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Book Description St. Martins Press-3pl, United States, 2006. Paperback. Condition: New. Reprint. Language: English. Brand new Book. Prate Marshbanks proposed to his future wife on a muggy July night at Pete's Drive-in back in '52. "She said yes to me between bites of a slaw burger all-the-way." A college graduate and daughter of a prominent lawyer, Irene was an unlikely match for Prate, a high school dropout. He lived his married life aware of the question on people's minds: How in the world did a tall, thin, fair-skinned beauty and one of the most respected high school English teachers in all of Greenville County, in all of South Carolina for that matter, wind up married to a short, dark, fat-faced, jug-eared house painter? That their marriage not only survived for fifty years, but flourished, is a source of constant wonder to Prate. Now he faces a new challenge with Irene.From the author of In The Family Way, a novel the Atlanta Constitution called "an instant classic" and the Charlotte Observer praised as "a lovely, moving book," comes a powerful story of hard-earned hope. The Pleasure Was Mine takes place during a critical summer in the life of Prate Marshbanks, when he retires to care for his wife, who is gradually slipping away. To complicate things, Prate's son, Newell, a recently widowed single father, asks Prate to keep nine-year-old Jackson for the summer. Though Prate is irritated by the presence of his moody grandson, during the summer Jackson helps tend his grandmother, and grandfather and grandson form a bond. As Irene's memory fades, Prate, a hardworking man who has kept to himself most of his life, has little choice but to get to know his family. With elegance and skillful economy of language, Tommy Hays renders an unforgettable character in Prate Marshbanks. The Pleasure Was Mine is at once a quietly wrenching portrayal of grief, a magical and romantic story about the power of love, and an unexpectedly moving take on the resilience of family. Seller Inventory # APC9780312339333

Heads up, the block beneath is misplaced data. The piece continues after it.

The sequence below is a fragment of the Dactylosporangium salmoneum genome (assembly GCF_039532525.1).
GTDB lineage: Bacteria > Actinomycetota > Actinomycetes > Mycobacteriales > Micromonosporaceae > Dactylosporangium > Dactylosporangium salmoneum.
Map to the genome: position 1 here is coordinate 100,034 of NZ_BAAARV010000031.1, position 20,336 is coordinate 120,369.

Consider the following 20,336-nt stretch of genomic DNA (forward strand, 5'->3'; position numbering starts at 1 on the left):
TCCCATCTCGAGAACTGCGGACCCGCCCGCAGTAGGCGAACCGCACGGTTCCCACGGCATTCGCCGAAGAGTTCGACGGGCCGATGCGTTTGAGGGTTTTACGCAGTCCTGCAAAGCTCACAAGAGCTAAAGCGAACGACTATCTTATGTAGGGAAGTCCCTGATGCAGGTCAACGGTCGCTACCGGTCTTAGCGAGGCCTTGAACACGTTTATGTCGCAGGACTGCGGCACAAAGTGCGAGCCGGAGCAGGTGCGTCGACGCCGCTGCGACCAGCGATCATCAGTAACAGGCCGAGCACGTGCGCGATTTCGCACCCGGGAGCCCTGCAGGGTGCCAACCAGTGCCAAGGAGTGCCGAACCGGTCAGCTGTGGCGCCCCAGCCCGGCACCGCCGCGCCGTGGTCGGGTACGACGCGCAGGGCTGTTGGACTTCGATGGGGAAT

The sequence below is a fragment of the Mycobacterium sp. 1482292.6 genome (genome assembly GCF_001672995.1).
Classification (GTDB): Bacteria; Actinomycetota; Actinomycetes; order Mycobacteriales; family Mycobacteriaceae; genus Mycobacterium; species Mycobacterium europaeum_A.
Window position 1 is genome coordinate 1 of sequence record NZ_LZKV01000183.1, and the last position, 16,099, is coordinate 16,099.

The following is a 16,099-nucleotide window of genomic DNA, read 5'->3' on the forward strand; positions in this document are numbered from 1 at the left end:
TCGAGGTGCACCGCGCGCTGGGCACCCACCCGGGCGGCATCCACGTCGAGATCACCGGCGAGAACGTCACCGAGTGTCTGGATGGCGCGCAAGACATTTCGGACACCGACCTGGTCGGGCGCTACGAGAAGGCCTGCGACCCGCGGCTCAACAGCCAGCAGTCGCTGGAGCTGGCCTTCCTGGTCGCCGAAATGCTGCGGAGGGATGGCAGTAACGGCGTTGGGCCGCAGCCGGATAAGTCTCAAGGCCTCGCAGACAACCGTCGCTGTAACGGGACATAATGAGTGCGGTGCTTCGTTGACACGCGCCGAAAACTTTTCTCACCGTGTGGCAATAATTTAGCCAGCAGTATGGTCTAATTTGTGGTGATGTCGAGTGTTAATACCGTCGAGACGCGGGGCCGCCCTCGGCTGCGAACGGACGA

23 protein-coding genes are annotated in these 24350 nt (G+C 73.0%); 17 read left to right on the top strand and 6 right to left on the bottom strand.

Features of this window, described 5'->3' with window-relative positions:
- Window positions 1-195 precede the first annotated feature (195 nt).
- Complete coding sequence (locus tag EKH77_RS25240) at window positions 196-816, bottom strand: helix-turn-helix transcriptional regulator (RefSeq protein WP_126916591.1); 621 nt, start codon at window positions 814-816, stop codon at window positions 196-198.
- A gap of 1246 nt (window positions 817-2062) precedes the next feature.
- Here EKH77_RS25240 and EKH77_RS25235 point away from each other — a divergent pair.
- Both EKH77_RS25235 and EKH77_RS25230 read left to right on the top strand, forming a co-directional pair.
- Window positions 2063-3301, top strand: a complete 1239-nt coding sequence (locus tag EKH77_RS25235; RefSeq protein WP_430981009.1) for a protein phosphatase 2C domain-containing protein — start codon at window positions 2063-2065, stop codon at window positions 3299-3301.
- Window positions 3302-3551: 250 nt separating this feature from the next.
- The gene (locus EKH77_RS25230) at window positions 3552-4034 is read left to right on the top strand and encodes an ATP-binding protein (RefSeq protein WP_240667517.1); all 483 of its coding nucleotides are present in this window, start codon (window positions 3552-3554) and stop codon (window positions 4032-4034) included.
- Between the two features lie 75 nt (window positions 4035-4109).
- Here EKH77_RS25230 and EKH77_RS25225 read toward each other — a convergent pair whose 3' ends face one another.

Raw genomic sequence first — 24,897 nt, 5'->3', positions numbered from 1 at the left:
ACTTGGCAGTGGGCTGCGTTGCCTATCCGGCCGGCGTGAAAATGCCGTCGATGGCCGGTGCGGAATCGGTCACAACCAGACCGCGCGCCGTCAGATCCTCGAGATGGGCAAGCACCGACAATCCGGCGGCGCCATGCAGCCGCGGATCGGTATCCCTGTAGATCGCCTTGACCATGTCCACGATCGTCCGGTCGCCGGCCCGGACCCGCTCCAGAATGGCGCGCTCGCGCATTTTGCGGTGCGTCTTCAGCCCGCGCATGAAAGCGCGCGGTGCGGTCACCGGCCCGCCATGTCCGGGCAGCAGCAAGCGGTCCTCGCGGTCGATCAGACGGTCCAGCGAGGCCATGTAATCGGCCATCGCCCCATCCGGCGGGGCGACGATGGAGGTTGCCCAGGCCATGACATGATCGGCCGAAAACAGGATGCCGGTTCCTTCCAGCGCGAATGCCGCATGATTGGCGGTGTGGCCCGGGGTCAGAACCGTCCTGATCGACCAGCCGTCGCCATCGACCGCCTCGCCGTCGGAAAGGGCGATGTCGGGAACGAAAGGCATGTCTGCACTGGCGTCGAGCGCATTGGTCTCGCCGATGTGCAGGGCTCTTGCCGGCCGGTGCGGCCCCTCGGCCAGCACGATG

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Book Description St. Martin's Griffin. Paperback. Condition: New. 272 pages. Dimensions: 8.2in. x 5.4in. x 0.9in.Prate Marshbanks proposed to Irene on a muggy July night at Petes Drive-in back in 52. A college graduate and daughter of a prominent lawyer, Irene was an unlikely match for Prate, a housepainter. That their marriage not only survived for fifty years, but flourished, is a source of constant wonder to him. Now Prate faces a new challenge with his beloved Irene. Tommy Hays has rendered an unforgettable character in Prate, who, as he copes with his wifes illness, establishes new bonds with his widowed son and grandson. This is a heartfelt, redemptive story about the power and resilience of family. This item ships from multiple locations. Your book may arrive from Roseburg,OR, La Vergne,TN. Paperback. Seller Inventory # 9780312339333